Strange are the ways of the bureaucracy. A private firm that had spent about Rs 1,000 crore for laying 329 km of roads in Nagaland, with little visible results on the ground, will again be in the running when the project is re-tendered next month, with the cost having tripled to Rs 3,000 crore, according to officials.
The project -- part of the central government's Special Accelerated Road Development Programme in North East (SARDP-NE) -- was to be executed by the Nagaland PWD in 2010 at a cost of Rs 1,130.66 crore.
However, private company Gayatri Constructions, which was awarded the work, spent six times more than the estimated cost just for earthwork and almost ran through the original budget. This had led to a dispute between the authorities and the contractor, following which the latter abandoned the project.
The matter remained in various courts till last year, when the Supreme Court ordered the Ministry of Road Transport and Highways (MoRTH) to re-tender the project. The court also directed the ministry and the Nagaland government to ensure the project is completed within 42 months.
The stretches include the 35-km Longleng-Changtongya Road, the 100 km Tamlu-Merangkong road, 66-km Phek-Phutsero Road and the 128-km Zunheboto-Chakambama road. The fresh tenders will now be issued by the National Highways Infrastructure Development Corporation (NHIDCL) -- a three-year-old PSU under MoRTH.
As part of the re-tendering process, officials from the Nagaland government and the ministry recently held several deliberations and finalised the formalities, including a fresh Detailed Project Report (DPR) for the four roads, which will also ease connectivity between Nagaland and other northeastern states.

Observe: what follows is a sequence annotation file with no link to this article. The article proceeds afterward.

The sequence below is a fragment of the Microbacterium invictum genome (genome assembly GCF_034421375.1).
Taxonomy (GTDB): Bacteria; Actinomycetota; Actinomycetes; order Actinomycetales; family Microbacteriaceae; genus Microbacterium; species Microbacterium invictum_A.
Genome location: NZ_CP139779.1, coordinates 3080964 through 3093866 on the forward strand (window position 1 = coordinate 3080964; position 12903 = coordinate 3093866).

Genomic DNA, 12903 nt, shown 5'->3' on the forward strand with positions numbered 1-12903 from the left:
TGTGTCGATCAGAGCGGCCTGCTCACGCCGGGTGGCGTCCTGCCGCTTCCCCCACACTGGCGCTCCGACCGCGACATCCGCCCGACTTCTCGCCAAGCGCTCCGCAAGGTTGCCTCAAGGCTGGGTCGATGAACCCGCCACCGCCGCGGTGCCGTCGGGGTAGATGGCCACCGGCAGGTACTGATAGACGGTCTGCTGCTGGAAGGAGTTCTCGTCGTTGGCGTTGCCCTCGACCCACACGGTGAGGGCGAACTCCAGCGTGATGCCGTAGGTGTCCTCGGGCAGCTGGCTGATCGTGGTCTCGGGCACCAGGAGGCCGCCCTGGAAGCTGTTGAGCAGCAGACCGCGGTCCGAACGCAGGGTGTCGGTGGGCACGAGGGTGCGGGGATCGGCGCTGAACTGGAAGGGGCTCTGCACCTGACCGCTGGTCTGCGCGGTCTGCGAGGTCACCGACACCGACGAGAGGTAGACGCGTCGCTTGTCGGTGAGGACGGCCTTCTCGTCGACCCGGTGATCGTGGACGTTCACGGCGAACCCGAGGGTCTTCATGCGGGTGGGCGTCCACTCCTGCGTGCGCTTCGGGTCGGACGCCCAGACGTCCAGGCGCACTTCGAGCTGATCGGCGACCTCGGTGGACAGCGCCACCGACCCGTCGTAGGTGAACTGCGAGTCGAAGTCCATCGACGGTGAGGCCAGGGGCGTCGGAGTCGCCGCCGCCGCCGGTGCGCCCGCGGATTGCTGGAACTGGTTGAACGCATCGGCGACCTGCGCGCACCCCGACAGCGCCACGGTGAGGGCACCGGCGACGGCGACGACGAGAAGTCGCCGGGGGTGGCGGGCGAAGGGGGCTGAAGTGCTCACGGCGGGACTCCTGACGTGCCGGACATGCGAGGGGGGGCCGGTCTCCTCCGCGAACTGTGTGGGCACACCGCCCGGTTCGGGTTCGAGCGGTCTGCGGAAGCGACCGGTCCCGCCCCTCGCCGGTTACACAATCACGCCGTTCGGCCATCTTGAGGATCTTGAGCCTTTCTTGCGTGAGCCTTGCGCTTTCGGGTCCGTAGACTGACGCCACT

"We have got a fresh DPR made and are in a position to issue the tenders either by December 2017 or January 2018," a senior official said.
Emphasising that the road projects can become lifelines in remote parts of Nagaland, the government says that the stretches will also boost trade in the state, helping it to be at par with Assam, which is doing better economically.
Sources in the ministry have said that after the tendering process, the government will monitor every phase of the work and will fine the contractors if the work is delayed.
"We do not want any type of dispute this time like what had happened earlier. There has been a huge loss to the exchequer as the project cost has risen from Rs 1,100 crore to Rs 3,000 crore. Strict measures will be taken against the contractors if the work is delayed or not performed as per the standards," the official told IANS on condition of anonymity.
Asked if the government would prevent Gayatri Constructions from participating in the tender due to its failure to execute the work given by the Nagaland PWD, the official said that they still had the right to participate in the tender as they were not debarred by the government.
"We cannot stop Gayatri Constructions from participating in the fresh tenders until they are officially debarred," the official said.
NHIDCL also has the mandate to execute several road projects in Nagaland, including NH-39 that connects Dimapur and Kohima -- considered Nagaland's main business route which is in a pathetic state during the monsoon.
The PSU, created in 2014, has recently been given the task of constructing over 4,000 km of roads in the northeast and Jammu and Kashmir. It was established after the Border Roads Organisation (BRO) and Public Works Departments of the states failed to carry out road construction in many remote parts in hilly terrain.
(Rupesh Dutta can be contacted at Rupesh.firstname.lastname@example.org)
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